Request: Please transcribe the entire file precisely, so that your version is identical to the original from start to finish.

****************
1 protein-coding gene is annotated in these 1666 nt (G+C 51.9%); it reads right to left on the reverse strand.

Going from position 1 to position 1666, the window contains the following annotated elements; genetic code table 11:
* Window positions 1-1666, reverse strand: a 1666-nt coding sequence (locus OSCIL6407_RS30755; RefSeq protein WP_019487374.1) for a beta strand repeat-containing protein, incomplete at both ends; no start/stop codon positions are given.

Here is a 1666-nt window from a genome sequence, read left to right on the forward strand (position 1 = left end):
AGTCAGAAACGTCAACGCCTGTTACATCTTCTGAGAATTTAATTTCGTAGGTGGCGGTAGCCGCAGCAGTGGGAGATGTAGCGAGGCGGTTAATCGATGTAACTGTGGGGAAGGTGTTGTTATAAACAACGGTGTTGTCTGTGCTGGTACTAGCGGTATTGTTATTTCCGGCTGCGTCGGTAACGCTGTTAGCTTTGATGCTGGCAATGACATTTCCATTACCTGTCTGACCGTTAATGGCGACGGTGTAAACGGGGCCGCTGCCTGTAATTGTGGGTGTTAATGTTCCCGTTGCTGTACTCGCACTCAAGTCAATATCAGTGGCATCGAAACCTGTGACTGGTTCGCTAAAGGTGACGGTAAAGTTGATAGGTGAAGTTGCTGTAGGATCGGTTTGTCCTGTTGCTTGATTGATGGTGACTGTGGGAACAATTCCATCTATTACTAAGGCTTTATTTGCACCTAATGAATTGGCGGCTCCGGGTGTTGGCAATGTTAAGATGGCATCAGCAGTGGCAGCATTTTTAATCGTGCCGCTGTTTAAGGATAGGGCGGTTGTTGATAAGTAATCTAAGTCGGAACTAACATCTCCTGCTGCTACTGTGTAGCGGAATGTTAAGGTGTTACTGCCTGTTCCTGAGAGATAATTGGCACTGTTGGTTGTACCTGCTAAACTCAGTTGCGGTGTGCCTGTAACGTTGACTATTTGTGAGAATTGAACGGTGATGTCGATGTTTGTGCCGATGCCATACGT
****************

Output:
1 protein-coding gene is annotated in these 1666 nt (G+C 51.9%); it reads right to left on the reverse strand.

Going from position 1 to position 1666, the window contains the following annotated elements; genetic code table 11:
* Window positions 1-1666, reverse strand: a 1666-nt coding sequence (locus OSCIL6407_RS30755; RefSeq protein WP_019487374.1) for a beta strand repeat-containing protein, incomplete at both ends; no start/stop codon positions are given.

Here is a 1666-nt window from a genome sequence, read left to right on the forward strand (position 1 = left end):
AGTCAGAAACGTCAACGCCTGTTACATCTTCTGAGAATTTAATTTCGTAGGTGGCGGTAGCCGCAGCAGTGGGAGATGTAGCGAGGCGGTTAATCGATGTAACTGTGGGGAAGGTGTTGTTATAAACAACGGTGTTGTCTGTGCTGGTACTAGCGGTATTGTTATTTCCGGCTGCGTCGGTAACGCTGTTAGCTTTGATGCTGGCAATGACATTTCCATTACCTGTCTGACCGTTAATGGCGACGGTGTAAACGGGGCCGCTGCCTGTAATTGTGGGTGTTAATGTTCCCGTTGCTGTACTCGCACTCAAGTCAATATCAGTGGCATCGAAACCTGTGACTGGTTCGCTAAAGGTGACGGTAAAGTTGATAGGTGAAGTTGCTGTAGGATCGGTTTGTCCTGTTGCTTGATTGATGGTGACTGTGGGAACAATTCCATCTATTACTAAGGCTTTATTTGCACCTAATGAATTGGCGGCTCCGGGTGTTGGCAATGTTAAGATGGCATCAGCAGTGGCAGCATTTTTAATCGTGCCGCTGTTTAAGGATAGGGCGGTTGTTGATAAGTAATCTAAGTCGGAACTAACATCTCCTGCTGCTACTGTGTAGCGGAATGTTAAGGTGTTACTGCCTGTTCCTGAGAGATAATTGGCACTGTTGGTTGTACCTGCTAAACTCAGTTGCGGTGTGCCTGTAACGTTGACTATTTGTGAGAATTGAACGGTGATGTCGATGTTTGTGCCGATGCCATACGT